Skip to main content

Computational models provide a framework for integrating data across spatial scales and for exploring hypotheses about the biological mechanisms underlying neuronal and network dynamics. However, as models increase in complexity, additional barriers emerge to the creation, exchange, and re-use of models. Successful projects have created standards for describing complex models in neuroscience and provide open source tools to address these issues. This lecture provides an overview of these projects and make a case for expanded use of resources in support of reproducibility and validation of models against experimental data.

Difficulty level: Beginner
Duration: 1:00:39
Speaker: : Sharon Crook

Introduction to the Brain Imaging Data Structure (BIDS): a standard for organizing human neuroimaging datasets. This lecture was part of the 2018 Neurohackademy, a 2-week hands-on summer institute in neuroimaging and data science held at the University of Washington eScience Institute.

Difficulty level: Intermediate
Duration: 56:49

NWB: An ecosystem for neurophysiology data standardization

Difficulty level: Beginner
Duration: 29:53
Speaker: : Oliver Ruebel

NWB: An ecosystem for neurophysiology data standardization

Difficulty level: Intermediate
Duration: 29:53
Speaker: : Oliver Ruebel

Félix-Antoine Fortin from Calcul Québec gives an introduction to high-performance computing with the Compute Canada network, first providing an overview of use cases for HPC and then a hand-on tutorial.  Though some examples might seem specific to the Calcul Québec, all computing clusters in the Compute Canada network share the same software modules and environments.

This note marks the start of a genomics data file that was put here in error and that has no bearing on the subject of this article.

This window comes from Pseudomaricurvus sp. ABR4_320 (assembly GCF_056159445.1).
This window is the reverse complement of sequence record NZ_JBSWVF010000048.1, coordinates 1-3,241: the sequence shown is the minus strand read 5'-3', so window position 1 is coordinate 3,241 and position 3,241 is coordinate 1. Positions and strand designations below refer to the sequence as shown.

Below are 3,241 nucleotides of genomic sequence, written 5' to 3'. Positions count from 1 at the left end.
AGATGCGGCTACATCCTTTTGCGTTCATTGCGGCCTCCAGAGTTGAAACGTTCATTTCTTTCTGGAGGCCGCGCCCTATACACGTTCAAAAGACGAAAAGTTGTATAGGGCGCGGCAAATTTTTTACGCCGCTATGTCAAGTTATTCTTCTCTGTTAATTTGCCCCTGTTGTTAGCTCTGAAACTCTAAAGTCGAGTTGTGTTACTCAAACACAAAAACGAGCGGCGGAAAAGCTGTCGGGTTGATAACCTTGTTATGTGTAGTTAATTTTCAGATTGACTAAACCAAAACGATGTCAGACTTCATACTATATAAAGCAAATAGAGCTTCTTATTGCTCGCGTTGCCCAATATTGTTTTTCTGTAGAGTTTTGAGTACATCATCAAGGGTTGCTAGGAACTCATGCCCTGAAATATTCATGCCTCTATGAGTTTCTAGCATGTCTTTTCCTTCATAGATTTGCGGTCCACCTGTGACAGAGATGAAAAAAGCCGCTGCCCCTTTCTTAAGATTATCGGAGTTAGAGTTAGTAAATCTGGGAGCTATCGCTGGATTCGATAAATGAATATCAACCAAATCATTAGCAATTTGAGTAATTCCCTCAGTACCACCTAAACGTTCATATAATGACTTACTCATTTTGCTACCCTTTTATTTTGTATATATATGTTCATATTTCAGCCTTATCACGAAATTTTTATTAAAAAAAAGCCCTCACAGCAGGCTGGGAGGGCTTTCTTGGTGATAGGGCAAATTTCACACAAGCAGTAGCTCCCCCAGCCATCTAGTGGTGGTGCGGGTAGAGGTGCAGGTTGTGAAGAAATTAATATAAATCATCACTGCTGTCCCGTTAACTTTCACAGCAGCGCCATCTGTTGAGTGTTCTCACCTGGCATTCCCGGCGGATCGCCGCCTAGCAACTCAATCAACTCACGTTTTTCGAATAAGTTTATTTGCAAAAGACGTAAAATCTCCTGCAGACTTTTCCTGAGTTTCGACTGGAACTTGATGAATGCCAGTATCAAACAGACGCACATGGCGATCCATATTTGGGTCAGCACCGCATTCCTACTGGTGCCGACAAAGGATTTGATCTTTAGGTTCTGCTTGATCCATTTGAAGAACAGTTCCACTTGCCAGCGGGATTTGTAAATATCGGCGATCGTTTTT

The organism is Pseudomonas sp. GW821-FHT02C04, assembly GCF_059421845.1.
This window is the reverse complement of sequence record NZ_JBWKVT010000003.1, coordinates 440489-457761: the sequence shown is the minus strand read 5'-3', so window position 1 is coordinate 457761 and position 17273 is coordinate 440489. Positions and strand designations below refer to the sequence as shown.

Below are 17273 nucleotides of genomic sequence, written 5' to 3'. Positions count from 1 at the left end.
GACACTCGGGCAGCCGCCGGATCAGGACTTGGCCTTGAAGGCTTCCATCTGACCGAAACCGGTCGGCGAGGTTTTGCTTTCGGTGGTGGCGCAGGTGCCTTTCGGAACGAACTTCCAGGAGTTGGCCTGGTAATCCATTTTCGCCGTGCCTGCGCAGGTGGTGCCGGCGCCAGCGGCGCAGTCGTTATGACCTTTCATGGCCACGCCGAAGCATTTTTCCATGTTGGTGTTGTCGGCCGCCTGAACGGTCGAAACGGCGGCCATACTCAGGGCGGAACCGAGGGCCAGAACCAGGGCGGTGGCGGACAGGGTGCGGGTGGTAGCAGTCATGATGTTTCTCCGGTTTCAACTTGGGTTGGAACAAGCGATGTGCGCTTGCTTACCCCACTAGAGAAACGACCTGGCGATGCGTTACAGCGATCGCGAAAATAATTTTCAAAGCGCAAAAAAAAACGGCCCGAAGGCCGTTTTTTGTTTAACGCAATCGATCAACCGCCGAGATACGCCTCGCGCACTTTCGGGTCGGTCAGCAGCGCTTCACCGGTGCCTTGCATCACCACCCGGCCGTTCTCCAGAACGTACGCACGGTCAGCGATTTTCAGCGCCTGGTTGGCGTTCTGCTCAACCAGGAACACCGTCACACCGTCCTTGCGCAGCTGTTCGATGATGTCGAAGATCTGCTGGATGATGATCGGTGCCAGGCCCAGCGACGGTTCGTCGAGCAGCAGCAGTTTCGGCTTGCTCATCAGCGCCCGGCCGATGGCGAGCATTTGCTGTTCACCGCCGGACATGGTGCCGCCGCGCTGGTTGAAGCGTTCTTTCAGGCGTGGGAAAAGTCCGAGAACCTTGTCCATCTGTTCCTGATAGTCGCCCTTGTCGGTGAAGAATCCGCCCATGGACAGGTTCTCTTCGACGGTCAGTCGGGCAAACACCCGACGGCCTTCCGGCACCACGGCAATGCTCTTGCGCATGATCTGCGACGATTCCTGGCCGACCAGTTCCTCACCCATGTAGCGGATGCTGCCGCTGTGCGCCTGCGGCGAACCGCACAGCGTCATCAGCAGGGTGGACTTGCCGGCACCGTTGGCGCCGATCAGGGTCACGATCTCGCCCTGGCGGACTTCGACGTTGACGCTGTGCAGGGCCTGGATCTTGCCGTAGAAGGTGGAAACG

The lesson was given in the context of the BrainHack School 2020.

Difficulty level: Beginner
Duration: 02:49:34
Speaker: :

The Canadian Open Neuroscience Platform (CONP) Portal is a web interface that facilitates open science for the neuroscience community by simplifying global access to and sharing of datasets and tools. The Portal internalizes the typical cycle of a research project, beginning with data acquisition, followed by data processing with published tools, and ultimately the publication of results with a link to the original dataset.